The primary and secondary images 22,24 are referred to generally herein as being “visible” and “invisible”, respectively. The primary image 22 can reflect or emit a small percentage of invisible radiation (also referred to herein as an “invisible component”). Similarly, the secondary image 24 is preferably fully invisible under ordinary viewing conditions, but can reflect or emit a small percentage of visible radiation (also referred to herein as a “visible component”). An invisible component of the primary image 22 is inconsequential unless the component is in the same radiation band as the radiation returning from the secondary image 24. In that case, the invisible component can act as background noise and reduce the signal to noise ratio of the secondary image 24. The amplitude of the invisible component should be insufficient to measurably degrade a digital image produced from the secondary image 24 when the secondary image 24 is read. Any visible component of the secondary image 24 should, preferably, be imperceptible to the viewer under ordinary viewing conditions; but slight degradation of the image may be acceptable under some conditions.
The visible primary image 22 is printed information that is viewable by the user, in the form of pictorial information, text or other alphanumeric information, or non-alphanumeric indicia. The nature, content, and manner of preparation of the printed image is not critical. In currently preferred embodiments, the primary image 22 is the visible image on a developed photographic reflection print. The data readers 10 can also be used with media 20 that is imageless, that is, limited to an underlying substrate without information content.
The secondary image 24 is formed by radiation in a band outside the visible spectrum, as a result of reflection, transmission, or luminance from an invisible layer that overlies the visible primary image 22. The frequency range or ranges of the invisible radiation modulated by the secondary image 24 is dependent upon the characteristics of the material used for the secondary image 24. Depending upon the material, infrared radiation or ultraviolet radiation or both can be used. Infrared radiation and infrared luminescent secondary images 24 are currently preferred.
The invisible secondary image 24 can be a pictorial image or indicia, but is preferably in the form of a data encodement. The data in the secondary image 24 can include subject specific information, such as sound recorded when the picture was taken, for playback at the time of viewing the photographic print or other use. The form of the encoded data is not critical to the invention. For example, the secondary image 24 can be in accordance with Standard PDF 417 and the LS49042D Scanner System marketed by Symbol Technologies, Inc., of Holtsville, N.Y.; or the encodement scheme marketed as Paper Disk by Cobblestone Software, Inc., of Lexington, Mass. For convenience, the secondary image 24 is sometimes referred to herein as the “encodement” and the capture of the invisible secondary image 24 is sometimes referred to herein by the term, “reading” and like terms.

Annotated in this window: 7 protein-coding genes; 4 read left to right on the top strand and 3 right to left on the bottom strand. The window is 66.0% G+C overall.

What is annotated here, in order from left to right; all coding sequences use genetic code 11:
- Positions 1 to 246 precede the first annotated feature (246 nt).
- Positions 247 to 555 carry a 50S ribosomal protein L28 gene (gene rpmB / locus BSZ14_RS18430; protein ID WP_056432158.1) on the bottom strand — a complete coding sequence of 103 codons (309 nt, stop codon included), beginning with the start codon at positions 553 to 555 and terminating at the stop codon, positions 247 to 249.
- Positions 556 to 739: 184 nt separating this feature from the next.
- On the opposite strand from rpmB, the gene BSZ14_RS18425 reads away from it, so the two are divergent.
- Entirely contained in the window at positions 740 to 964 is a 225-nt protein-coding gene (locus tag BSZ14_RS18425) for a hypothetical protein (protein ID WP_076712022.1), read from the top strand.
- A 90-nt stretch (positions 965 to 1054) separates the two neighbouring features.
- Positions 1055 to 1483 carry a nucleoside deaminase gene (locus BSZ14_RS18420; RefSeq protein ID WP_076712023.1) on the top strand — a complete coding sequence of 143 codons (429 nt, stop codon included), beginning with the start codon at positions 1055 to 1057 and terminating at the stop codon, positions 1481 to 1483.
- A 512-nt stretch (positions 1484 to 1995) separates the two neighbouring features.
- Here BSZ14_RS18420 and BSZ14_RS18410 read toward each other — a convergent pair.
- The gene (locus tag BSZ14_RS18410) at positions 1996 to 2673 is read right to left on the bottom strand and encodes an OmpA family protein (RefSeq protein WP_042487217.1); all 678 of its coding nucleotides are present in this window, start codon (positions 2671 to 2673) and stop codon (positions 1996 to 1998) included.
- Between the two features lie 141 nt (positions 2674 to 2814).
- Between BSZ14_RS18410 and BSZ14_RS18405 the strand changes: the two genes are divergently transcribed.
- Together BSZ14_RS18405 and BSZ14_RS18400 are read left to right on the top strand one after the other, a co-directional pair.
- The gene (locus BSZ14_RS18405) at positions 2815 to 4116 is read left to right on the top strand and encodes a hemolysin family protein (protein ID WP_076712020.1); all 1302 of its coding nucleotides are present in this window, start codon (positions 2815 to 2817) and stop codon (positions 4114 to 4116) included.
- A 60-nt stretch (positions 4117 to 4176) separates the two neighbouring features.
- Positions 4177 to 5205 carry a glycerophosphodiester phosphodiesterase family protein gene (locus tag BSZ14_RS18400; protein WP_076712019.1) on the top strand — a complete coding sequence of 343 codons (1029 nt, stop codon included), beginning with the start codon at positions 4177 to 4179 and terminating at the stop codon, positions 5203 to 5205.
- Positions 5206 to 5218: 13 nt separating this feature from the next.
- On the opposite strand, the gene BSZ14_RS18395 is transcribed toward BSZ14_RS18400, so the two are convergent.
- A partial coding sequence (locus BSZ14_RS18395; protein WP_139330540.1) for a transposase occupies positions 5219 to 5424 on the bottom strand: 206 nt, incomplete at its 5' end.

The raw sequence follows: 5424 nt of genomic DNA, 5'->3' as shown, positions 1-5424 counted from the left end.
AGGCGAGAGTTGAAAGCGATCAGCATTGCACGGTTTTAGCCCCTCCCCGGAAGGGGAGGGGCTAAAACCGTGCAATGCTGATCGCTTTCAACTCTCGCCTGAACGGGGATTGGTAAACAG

Referring particularly to FIGS. 8-13, the fiducial 26 is a visible indicia that designates a domain 28 on the media 20 that includes the secondary image 24. It is highly preferred that the fiducial 26 be exterior to the secondary image 24 and that the domain 28 include a border 30 surrounding the secondary image 24. It is also highly preferred that the fiducial 26 have two or more opposed indicators 32 defining vertices of the domain 28. For a rectangular domain 28, the indicators 32 preferably mark at least one pair of diagonally opposed corners 34. The indicators 32 can have a variety of shapes. The indicators 32 can be points or dots, as shown in FIG. 14e, but a two dimensional shape is preferred for ease of use. FIG. 14c illustrates indicators 32 shaped like a pair of inwardly pointed arrows. FIG. 14f illustrates indicators 32 shaped like circles. It is further preferred that the indicators 32 have a shape that include one or more lines, since lines make angular misalignment more obvious. FIG. 14a illustrates indicators 32 shaped like a pair of opposed, outwardly pointed chevrons. FIG. 14b adds a second pair of chevrons and connects the chevrons to provide a continuous rectangular outline. FIG. 14d has indicators 32 shaped like opposed, outwardly facing triangles.